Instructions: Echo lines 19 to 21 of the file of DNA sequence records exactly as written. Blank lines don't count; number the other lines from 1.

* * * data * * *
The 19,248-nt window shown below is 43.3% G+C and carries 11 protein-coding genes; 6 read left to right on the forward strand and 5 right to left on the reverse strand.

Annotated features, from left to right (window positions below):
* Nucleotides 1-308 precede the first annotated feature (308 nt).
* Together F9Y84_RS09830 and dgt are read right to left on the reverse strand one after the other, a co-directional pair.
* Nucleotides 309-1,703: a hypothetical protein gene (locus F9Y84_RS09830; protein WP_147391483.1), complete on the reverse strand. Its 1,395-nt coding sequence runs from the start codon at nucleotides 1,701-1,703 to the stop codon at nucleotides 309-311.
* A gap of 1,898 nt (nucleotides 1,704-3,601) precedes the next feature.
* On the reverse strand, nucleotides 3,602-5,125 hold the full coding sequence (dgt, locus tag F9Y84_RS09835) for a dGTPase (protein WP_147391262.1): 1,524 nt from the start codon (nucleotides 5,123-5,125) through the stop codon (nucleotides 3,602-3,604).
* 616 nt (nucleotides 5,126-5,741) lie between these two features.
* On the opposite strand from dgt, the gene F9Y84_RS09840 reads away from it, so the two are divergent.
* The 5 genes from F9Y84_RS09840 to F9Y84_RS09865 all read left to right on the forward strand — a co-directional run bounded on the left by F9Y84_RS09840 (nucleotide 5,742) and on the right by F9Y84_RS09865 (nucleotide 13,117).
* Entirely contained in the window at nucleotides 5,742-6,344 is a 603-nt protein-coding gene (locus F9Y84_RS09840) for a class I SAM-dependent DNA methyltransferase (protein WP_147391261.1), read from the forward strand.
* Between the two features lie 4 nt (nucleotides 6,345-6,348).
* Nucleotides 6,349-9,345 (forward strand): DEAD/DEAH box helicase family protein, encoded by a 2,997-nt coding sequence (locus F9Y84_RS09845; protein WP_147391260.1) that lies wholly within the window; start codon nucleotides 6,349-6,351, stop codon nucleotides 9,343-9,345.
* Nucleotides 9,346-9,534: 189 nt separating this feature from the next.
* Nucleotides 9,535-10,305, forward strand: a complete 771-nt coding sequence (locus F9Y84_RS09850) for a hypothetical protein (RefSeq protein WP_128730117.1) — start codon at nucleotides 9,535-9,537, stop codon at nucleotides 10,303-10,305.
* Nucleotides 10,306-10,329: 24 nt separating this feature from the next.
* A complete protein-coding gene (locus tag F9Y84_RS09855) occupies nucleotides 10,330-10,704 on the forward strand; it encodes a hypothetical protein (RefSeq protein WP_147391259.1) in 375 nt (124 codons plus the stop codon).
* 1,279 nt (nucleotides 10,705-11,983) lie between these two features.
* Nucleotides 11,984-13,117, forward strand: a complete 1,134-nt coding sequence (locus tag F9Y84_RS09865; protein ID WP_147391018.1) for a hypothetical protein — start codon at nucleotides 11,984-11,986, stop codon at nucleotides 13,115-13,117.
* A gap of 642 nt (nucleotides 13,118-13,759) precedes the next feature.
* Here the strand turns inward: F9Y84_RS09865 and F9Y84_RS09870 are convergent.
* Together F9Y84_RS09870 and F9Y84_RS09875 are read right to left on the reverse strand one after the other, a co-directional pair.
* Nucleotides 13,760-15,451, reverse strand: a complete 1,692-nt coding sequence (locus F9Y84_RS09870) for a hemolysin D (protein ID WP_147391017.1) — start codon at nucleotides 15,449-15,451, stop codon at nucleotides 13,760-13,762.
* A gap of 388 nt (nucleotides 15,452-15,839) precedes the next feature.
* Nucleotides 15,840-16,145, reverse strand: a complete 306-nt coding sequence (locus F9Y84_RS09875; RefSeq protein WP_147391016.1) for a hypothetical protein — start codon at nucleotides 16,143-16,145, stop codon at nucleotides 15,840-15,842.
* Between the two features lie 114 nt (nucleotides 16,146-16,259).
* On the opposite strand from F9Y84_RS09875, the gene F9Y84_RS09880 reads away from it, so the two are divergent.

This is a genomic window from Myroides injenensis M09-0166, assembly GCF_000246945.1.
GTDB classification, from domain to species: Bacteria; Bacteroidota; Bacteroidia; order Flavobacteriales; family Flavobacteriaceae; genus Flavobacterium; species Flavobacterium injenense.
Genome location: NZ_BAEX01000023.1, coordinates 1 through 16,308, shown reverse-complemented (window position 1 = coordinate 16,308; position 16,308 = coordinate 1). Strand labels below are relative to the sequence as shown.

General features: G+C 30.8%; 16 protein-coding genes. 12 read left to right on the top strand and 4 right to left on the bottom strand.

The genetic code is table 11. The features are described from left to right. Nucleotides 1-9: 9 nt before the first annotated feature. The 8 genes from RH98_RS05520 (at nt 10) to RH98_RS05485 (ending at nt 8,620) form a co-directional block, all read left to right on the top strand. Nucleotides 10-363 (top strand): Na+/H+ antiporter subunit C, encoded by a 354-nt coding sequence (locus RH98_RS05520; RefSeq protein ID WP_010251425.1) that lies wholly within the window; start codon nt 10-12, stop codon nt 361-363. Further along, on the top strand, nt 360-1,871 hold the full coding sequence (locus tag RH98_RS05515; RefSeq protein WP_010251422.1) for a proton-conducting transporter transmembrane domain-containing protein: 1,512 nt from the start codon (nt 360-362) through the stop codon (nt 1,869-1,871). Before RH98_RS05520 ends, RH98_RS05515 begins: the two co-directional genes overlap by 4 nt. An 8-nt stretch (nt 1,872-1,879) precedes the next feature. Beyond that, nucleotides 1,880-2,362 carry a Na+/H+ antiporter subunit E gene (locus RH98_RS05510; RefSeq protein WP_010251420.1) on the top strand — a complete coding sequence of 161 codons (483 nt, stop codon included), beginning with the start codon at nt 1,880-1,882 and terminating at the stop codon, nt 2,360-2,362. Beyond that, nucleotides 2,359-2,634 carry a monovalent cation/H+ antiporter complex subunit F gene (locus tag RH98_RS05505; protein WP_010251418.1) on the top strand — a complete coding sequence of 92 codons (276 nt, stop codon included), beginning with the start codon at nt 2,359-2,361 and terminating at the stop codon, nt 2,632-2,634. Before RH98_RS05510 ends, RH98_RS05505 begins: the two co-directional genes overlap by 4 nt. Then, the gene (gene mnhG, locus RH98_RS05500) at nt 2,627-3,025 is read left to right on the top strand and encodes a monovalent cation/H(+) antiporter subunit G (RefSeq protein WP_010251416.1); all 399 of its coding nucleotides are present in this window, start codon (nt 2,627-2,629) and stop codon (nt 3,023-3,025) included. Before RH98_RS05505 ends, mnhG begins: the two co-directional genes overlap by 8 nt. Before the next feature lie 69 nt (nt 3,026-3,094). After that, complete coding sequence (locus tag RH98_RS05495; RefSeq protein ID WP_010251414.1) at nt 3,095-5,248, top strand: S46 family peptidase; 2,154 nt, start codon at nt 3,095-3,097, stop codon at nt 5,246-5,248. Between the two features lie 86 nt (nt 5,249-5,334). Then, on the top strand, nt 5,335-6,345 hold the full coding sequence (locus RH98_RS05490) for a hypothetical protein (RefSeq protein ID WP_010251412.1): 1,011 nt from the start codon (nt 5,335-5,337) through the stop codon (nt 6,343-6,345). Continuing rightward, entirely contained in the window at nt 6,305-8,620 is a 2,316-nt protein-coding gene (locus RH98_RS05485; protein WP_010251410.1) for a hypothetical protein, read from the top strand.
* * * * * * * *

* Nucleotides 11,984-13,117, forward strand: a complete 1,134-nt coding sequence (locus tag F9Y84_RS09865; protein ID WP_147391018.1) for a hypothetical protein — start codon at nucleotides 11,984-11,986, stop codon at nucleotides 13,115-13,117.
* A gap of 642 nt (nucleotides 13,118-13,759) precedes the next feature.
* Here the strand turns inward: F9Y84_RS09865 and F9Y84_RS09870 are convergent.